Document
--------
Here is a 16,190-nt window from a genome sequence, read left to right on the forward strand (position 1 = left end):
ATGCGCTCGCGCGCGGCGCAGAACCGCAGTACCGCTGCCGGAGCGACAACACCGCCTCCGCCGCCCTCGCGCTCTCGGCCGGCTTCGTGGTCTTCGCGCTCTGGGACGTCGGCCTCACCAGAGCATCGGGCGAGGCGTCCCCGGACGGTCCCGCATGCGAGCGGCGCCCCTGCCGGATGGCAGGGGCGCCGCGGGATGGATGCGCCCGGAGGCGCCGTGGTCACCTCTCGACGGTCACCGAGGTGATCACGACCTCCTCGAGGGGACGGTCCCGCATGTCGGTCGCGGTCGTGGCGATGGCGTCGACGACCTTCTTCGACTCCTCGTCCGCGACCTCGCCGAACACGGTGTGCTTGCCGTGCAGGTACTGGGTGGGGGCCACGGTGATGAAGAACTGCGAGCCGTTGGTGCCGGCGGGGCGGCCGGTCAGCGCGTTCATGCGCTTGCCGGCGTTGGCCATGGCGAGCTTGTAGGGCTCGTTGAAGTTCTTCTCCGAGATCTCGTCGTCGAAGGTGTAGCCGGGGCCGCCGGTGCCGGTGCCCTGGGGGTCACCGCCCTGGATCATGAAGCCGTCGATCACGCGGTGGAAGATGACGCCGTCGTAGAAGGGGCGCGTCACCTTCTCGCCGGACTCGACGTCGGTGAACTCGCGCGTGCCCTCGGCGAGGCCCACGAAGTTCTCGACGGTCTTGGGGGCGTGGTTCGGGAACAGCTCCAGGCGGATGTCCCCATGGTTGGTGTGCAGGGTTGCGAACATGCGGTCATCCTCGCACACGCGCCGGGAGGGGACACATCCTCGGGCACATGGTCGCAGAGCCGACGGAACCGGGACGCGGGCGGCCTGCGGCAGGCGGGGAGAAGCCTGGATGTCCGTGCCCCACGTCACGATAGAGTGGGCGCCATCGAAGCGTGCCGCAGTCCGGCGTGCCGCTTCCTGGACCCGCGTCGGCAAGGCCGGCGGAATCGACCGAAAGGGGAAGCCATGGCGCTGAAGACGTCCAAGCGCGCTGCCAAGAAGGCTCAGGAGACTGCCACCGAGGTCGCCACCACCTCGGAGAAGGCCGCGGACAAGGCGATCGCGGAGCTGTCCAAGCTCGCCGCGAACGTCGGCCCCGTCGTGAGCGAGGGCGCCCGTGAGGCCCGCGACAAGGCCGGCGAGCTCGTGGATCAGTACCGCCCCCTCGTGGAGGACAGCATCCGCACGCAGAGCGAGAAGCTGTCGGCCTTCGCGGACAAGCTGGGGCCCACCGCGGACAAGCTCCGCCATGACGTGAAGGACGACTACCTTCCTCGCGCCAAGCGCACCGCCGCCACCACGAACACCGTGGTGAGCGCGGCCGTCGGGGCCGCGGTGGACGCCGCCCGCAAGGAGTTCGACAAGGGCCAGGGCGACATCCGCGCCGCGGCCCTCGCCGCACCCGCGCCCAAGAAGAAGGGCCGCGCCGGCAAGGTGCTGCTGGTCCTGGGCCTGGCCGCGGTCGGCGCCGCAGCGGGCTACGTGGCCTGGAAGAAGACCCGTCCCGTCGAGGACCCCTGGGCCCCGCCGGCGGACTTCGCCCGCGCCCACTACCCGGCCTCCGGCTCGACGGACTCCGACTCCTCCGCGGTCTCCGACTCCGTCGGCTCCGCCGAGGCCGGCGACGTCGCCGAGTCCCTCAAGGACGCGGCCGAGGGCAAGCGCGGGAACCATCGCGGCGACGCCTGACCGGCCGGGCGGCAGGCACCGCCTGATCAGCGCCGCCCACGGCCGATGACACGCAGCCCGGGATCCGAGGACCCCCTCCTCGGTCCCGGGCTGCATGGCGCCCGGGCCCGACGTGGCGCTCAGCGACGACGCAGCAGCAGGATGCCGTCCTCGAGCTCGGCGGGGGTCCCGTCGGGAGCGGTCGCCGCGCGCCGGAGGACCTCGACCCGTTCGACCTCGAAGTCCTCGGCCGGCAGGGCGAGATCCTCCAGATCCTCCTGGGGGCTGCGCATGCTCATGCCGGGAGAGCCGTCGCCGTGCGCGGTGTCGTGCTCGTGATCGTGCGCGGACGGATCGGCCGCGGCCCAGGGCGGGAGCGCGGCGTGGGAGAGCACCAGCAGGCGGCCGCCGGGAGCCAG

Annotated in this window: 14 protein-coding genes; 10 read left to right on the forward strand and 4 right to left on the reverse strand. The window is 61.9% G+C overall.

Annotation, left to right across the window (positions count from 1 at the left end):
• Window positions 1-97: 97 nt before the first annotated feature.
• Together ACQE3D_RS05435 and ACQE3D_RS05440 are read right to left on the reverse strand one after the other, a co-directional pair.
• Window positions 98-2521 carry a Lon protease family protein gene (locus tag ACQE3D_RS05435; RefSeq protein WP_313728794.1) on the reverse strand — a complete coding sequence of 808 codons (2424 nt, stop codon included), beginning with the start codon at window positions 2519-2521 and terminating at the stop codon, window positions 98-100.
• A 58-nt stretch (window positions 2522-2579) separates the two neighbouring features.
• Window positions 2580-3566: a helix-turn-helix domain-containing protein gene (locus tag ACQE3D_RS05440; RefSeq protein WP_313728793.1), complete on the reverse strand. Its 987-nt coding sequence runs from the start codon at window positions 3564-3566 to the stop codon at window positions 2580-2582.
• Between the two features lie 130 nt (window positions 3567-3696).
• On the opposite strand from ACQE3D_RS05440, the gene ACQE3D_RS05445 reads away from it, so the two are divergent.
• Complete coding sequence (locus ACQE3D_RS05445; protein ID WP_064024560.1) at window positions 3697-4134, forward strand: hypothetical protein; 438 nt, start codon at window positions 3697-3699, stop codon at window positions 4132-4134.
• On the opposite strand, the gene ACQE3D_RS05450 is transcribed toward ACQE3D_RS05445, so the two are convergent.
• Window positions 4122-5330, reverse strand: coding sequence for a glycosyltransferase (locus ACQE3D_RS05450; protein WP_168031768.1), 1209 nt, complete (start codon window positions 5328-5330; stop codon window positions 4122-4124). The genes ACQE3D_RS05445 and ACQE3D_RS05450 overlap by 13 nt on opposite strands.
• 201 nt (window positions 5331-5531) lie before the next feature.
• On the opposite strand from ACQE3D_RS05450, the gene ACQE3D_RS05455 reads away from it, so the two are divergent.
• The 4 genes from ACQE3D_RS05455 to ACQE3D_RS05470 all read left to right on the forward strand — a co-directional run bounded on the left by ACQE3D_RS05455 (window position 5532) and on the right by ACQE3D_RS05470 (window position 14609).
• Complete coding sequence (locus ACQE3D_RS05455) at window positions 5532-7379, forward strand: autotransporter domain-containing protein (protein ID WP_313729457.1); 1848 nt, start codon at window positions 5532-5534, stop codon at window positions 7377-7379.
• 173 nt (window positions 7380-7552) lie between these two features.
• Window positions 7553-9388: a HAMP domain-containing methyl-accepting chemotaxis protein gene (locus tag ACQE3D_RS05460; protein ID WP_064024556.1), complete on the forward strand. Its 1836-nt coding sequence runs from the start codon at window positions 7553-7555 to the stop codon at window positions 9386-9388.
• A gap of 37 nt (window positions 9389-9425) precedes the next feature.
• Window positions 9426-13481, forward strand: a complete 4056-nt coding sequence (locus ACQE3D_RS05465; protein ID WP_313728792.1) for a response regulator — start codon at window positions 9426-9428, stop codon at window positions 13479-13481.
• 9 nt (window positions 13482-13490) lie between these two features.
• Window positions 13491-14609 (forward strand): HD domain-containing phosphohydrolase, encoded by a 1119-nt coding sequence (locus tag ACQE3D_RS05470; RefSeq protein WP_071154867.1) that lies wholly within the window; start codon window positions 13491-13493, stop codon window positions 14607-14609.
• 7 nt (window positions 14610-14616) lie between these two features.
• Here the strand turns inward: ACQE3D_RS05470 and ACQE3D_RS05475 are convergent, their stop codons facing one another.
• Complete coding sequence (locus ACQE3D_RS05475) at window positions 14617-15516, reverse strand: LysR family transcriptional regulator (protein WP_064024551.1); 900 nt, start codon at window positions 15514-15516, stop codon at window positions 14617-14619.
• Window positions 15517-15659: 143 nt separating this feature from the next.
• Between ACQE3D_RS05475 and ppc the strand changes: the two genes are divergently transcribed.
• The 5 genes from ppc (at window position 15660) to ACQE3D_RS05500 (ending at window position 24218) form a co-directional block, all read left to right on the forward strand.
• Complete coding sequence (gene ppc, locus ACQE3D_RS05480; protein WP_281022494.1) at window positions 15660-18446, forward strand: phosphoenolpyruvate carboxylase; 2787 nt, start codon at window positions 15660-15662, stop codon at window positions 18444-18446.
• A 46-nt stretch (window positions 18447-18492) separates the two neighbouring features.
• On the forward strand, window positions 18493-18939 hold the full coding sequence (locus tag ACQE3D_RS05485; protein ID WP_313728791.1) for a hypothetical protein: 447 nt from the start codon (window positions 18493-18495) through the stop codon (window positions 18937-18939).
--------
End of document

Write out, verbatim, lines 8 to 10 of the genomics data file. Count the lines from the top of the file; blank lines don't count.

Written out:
• A 58-nt stretch (window positions 2522-2579) separates the two neighbouring features.
• Window positions 2580-3566: a helix-turn-helix domain-containing protein gene (locus tag ACQE3D_RS05440; RefSeq protein WP_313728793.1), complete on the reverse strand. Its 987-nt coding sequence runs from the start codon at window positions 3564-3566 to the stop codon at window positions 2580-2582.
• Between the two features lie 130 nt (window positions 3567-3696).